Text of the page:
I’m a big fan of Christian Apologetics. This guy, Gary Habermas, seems pretty solid, and was recommended by a few friends of mine. I’ve downloaded a few of the mp3s and will be listening to them over the next week or so.
My cousin, Emily Michael, went to be with the Lord last Sunday and I had the honor of being involved with the services. This sermon was written from the standpoint of “What would Emily want?”
We’ll miss you, angel.
Sometimes the very tools that helped us in the past in our faith become stumbling blocks to the present and future. We have to look at what the process should accomplish.
Clarity -> Movement -> Alignment -> Focus
Keep it Simple S _ _ _ _ _
You guessed it… Keep it Simple Sunday.
I don’t want to take up a lot of space this month because I want to keep it short and to the point. If you missed Sunday 27 July, the sermon was on “KISS: Keep It Simple S_ _ _ _ _ _” which meant… Keep It Simple Sunday. A quick explanation of that at the end. First, a quick recap.
Ask any successful coach what their secret is and you almost always hear: go back to the basics. In the book, Simple Church, Rainer and Geiger compare growing churches and stagnant churches (that are often just as busy). The difference? Stagnant churches are complex and “program-driven.” Simple churches, however, have a clear “process” for moving people along their spiritual journey – they go back to the basics.
We’re all tired of “doing church” at times because that’s all we’re doing… and it doesn’t affect our spiritual lives except to burn us out. We have to change things to where church is a process that helps people grow spiritually… and on purpose.
Successful Simple Churches often don’t have a vision, mission, ministry, strategy or any other kind of “Statement.” They just list their “process” instead. Something like, “Love God, Love Others, Serve the World” or “Connect, Grow, Serve.”
On the latter, if you asked, “What’s your purpose?” People would answer “Connect, Grow, Serve.” Connect people to God, each other and the Lost. Grow in faith and relationship. Serve in ministry and in the community (By the way, that’s not a bad definition of a “disciple”). Ask “What’s your vision?” To connect, grow, serve. “What’s your process? (for achieving your mission or making disciples) – Connect, grow, serve.
Instead of having programs and asking “how many participated?” You ask “how many people are in the “Connect” stage? Does that stage move them naturally to the “Grow” stage? Is there a corellation (if Connect grew 25%, did Grow increase 25%? If not, we’re missing people.) Hopefully, you see the way it works.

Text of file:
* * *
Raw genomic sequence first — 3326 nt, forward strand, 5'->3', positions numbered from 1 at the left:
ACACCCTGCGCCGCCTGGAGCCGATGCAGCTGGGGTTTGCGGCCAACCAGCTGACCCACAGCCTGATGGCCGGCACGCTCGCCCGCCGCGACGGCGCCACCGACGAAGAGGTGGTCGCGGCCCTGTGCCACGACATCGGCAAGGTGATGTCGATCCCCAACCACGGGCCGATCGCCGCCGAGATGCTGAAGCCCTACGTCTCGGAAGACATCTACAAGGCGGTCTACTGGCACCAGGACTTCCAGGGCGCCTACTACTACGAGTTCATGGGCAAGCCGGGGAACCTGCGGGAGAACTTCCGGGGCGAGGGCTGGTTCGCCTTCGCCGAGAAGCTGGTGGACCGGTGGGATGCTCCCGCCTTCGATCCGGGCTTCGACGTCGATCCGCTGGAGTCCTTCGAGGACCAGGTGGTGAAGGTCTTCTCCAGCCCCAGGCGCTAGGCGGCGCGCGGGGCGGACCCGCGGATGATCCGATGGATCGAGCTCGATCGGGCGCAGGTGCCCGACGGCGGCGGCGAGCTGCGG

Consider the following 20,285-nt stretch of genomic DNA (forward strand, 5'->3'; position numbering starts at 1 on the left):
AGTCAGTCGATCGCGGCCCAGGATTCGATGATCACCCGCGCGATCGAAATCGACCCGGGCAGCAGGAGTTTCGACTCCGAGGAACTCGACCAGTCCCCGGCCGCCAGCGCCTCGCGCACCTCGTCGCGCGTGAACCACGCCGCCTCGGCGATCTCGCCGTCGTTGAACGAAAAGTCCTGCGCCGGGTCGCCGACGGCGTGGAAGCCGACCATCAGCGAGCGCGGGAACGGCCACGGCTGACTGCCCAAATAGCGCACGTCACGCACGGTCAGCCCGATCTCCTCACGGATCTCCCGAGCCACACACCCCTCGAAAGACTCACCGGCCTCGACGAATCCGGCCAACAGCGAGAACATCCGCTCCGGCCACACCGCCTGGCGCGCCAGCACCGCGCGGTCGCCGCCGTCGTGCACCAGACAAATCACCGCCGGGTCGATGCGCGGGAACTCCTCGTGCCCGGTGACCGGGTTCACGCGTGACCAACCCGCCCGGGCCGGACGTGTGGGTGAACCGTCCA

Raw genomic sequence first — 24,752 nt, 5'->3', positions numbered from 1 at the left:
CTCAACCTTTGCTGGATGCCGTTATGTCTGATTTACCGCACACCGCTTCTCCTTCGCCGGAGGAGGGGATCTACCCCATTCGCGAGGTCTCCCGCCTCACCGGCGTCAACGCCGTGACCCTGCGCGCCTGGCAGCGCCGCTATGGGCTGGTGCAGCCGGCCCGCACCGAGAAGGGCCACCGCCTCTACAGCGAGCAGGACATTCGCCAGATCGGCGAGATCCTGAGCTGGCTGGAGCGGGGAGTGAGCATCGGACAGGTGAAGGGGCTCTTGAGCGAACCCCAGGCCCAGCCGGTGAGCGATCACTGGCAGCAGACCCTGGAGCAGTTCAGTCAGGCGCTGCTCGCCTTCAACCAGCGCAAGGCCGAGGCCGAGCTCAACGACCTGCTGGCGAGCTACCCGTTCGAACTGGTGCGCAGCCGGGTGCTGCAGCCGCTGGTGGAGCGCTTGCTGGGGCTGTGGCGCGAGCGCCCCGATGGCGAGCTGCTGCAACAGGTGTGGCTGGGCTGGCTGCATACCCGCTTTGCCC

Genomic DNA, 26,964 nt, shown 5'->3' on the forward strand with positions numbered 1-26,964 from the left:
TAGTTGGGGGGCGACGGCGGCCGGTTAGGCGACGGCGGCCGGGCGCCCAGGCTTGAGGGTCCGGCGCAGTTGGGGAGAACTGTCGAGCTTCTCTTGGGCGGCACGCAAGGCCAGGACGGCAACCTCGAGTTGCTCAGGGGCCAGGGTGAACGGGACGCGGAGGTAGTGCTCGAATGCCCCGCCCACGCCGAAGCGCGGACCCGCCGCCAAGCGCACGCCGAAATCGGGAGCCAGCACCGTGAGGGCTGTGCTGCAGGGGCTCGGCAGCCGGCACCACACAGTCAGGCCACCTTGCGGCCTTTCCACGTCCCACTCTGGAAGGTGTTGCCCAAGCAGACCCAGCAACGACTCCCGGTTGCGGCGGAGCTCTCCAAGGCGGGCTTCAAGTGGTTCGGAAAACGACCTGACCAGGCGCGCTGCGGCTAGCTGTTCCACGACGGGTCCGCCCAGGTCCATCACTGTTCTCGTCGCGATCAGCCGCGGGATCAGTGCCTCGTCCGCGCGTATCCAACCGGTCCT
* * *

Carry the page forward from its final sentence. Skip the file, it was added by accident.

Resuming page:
As for KISS – the idea is, well, simple:
— First, Sunday morning worship begins Saturday night, so take a few minutes to prepare, set your alarm, check your lesson, grab your Bible straighten your house, etc.
— Second, make Sunday morning simple. Bagels or oatmeal, plenty of time so you’re not rushed and show up at church with a few minutes to spare and fellowship.
— Third, invite someone into community with you and your family. Have them over for PB&J, Tuna or cold cut sandwiches. Maybe grill hot dogs and hamburgers, but make it something that is stress free and SIMPLE and simply enjoy each other’s company.
— Commit to it once or twice a month and you’ll be amazed at the change that will take place. Imagine God’s family growing close together like… well… family.
This is an often avoided passage (1 Timothy 2:8-15), but it is important to realize that God has something to say. We also have to be careful not to go to either extreme of cultural dismissal or extreme legalism.
One thing is sure when we read Scripture… when someone encountered the Risen Christ, their following actions were always marked with a sense of Urgency. We need to recapture that same attitude in our own lives.
Illustration via the book, Our Iceberg is Melting by John Kotter.
This sermon is based on one given by Rob Edwards, a key leader in the r3growth.org community.
A sermon about how to clarify vision. Based in part on a book by Andy Stanley.
Laodicea means “Will of the people”
Too many churches today are governed as such, instead of being driven to serve God in a meaningful way.
What is the Biblical Role of a Deacon? How do they compare to Elders? This is a problem many Baptist churches are trying to figure out these days.
The final message in a series dealing with the “Top Ten Issues Families Face.”
The survey was conducted by Lifeway and many of the ideas for the message came from their resource page.